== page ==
The Church cannot nullify a marriage nor can it make a saint.
Talk to certain conical lawyer type friends of mine and they get their ecclesial underwear in a bunch if you start talking about getting somebody an annulment.
“No such thing! It’s misleading!”
Their point is that “granting someone an annulment” sounds a little bit too much like the Church was able to take something both licit and valid and magically turn it into something that never existed. This is something that the Church has no ability to do and why they make such a big fuss in the nullity process.
“A better way of putting it is that a person is applying for a declaration of nullity.”
What’s the difference you ask? The first case sounds a bit more like the Church granting something beyond its power. The second case is closer to the truth of the Church recognizing something that, in reality, exists. That is why whatever it is that may be grounds for a decree of nullity must be present, in some fashion, from the beginning of the marriage. There was a significant defect in the vows that prevented the union from being what it should be. In a decree of nullity the Church merely recognizes what exists (or, in the case, does not exist.)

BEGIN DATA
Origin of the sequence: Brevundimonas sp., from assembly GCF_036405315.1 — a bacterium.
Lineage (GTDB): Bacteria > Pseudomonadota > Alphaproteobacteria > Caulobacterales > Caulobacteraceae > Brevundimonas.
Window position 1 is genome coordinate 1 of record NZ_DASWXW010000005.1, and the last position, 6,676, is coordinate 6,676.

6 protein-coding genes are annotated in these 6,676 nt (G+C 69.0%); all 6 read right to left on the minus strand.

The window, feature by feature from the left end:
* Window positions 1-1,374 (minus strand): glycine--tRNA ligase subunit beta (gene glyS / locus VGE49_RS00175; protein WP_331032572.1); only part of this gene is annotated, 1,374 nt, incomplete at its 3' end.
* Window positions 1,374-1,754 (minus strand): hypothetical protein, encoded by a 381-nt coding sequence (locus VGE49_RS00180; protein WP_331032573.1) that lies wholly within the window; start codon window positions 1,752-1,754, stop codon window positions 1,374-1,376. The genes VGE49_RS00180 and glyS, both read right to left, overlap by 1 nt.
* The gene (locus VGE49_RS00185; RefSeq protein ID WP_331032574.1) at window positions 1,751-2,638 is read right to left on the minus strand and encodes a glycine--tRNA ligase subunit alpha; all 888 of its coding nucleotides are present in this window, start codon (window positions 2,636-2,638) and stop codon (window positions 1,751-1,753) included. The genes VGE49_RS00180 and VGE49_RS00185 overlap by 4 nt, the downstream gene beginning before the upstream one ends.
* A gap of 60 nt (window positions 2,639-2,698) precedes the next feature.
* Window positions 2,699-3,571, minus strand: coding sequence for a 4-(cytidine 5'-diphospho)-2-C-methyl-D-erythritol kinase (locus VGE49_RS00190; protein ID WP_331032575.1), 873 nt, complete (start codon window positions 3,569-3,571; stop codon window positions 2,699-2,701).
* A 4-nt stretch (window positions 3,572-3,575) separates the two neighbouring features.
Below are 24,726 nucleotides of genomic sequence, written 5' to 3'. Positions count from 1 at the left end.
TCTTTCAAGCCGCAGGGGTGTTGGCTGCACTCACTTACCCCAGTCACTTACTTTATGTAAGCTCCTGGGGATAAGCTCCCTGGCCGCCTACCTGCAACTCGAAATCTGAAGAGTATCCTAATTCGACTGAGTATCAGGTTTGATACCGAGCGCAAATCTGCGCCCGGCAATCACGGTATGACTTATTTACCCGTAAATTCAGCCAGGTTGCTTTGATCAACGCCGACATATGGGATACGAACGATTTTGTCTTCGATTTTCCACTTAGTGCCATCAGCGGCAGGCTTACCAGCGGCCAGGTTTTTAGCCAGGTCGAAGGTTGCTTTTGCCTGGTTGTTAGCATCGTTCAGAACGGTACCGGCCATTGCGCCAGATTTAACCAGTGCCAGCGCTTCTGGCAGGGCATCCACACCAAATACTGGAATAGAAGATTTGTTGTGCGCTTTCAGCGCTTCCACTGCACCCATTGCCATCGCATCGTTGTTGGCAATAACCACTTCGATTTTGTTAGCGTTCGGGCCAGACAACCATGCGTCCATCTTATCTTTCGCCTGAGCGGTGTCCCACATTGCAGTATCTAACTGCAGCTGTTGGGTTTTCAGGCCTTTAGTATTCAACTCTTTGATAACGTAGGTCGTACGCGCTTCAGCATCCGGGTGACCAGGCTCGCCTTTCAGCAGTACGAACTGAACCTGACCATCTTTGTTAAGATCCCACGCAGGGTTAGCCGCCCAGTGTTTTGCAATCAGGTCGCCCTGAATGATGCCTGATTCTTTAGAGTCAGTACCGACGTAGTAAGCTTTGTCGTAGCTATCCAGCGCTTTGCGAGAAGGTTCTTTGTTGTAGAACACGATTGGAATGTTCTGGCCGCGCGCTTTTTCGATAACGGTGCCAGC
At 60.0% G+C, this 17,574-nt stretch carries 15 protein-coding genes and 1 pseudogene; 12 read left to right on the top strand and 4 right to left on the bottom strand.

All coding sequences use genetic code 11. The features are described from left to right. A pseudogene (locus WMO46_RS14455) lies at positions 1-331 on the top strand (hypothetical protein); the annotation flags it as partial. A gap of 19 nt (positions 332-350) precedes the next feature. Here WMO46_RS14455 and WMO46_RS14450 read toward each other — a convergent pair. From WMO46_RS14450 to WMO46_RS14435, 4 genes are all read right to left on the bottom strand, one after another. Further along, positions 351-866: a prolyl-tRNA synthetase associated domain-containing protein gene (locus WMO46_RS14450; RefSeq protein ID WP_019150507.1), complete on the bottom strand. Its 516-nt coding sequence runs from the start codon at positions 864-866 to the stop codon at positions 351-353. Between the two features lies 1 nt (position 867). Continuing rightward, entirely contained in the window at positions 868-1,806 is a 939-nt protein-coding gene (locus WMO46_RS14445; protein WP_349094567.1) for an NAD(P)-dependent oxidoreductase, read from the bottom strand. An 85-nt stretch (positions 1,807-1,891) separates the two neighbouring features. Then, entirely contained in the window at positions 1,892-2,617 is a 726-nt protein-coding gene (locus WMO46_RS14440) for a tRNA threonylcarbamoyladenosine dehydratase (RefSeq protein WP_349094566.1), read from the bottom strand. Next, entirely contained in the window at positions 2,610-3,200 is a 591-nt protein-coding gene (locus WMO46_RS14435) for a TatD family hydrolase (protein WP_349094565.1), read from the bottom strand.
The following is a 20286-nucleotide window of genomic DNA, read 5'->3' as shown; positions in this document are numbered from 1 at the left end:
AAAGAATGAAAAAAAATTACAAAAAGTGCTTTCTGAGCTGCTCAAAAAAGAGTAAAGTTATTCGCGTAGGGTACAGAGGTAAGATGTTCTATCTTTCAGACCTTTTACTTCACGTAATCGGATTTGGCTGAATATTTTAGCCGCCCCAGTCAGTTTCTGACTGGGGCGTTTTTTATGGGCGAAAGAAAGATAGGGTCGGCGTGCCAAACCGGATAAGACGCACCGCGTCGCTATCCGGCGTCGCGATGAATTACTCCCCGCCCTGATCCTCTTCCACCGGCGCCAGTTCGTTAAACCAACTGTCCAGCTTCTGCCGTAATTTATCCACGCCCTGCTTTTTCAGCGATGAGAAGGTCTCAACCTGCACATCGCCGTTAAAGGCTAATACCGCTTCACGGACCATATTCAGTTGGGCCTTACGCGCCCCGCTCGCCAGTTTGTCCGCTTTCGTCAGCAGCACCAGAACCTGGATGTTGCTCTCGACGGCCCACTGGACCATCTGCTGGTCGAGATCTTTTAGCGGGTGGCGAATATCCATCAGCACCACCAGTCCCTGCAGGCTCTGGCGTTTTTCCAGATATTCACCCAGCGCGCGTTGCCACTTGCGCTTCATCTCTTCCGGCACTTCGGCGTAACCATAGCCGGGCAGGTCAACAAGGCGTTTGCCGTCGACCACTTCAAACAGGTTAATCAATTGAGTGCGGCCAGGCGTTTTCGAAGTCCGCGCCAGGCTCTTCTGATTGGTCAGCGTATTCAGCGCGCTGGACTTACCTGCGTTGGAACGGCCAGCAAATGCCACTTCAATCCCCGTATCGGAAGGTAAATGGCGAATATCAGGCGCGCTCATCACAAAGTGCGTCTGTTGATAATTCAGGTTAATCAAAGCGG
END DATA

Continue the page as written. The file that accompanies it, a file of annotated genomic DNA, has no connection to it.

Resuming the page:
It is the same thing with saints. The Church does not “make” saints. It recognizes saints. And the saints that it recognizes are certainly not the only saints that there are. I think my Mom might be a saint but that does not seem to have a universal significance. This does not lessen the achievement. We are all called to be saints. But some saints continue to have a universal (or at least national) pull on our spiritual life.
So some of these are brought to the attention of the Church who scrutinizes them mercilessly. It is the reason the Church looks for miracles. You and I know God does not need saints in order to grant miracles. But it is a great mercy of God that He allows it to happen. In allowing a favor through, let’s say, Saint John Paul II, God accomplishes several things: shows that we are one body in Christ with Christ as the head, that life does indeed continue, and that here was a life worth living that now shares in the glory of God and you should imitate it. It is at this point the Church feels safe in recognizing the person as an official saint, but it does not “make” them a saint.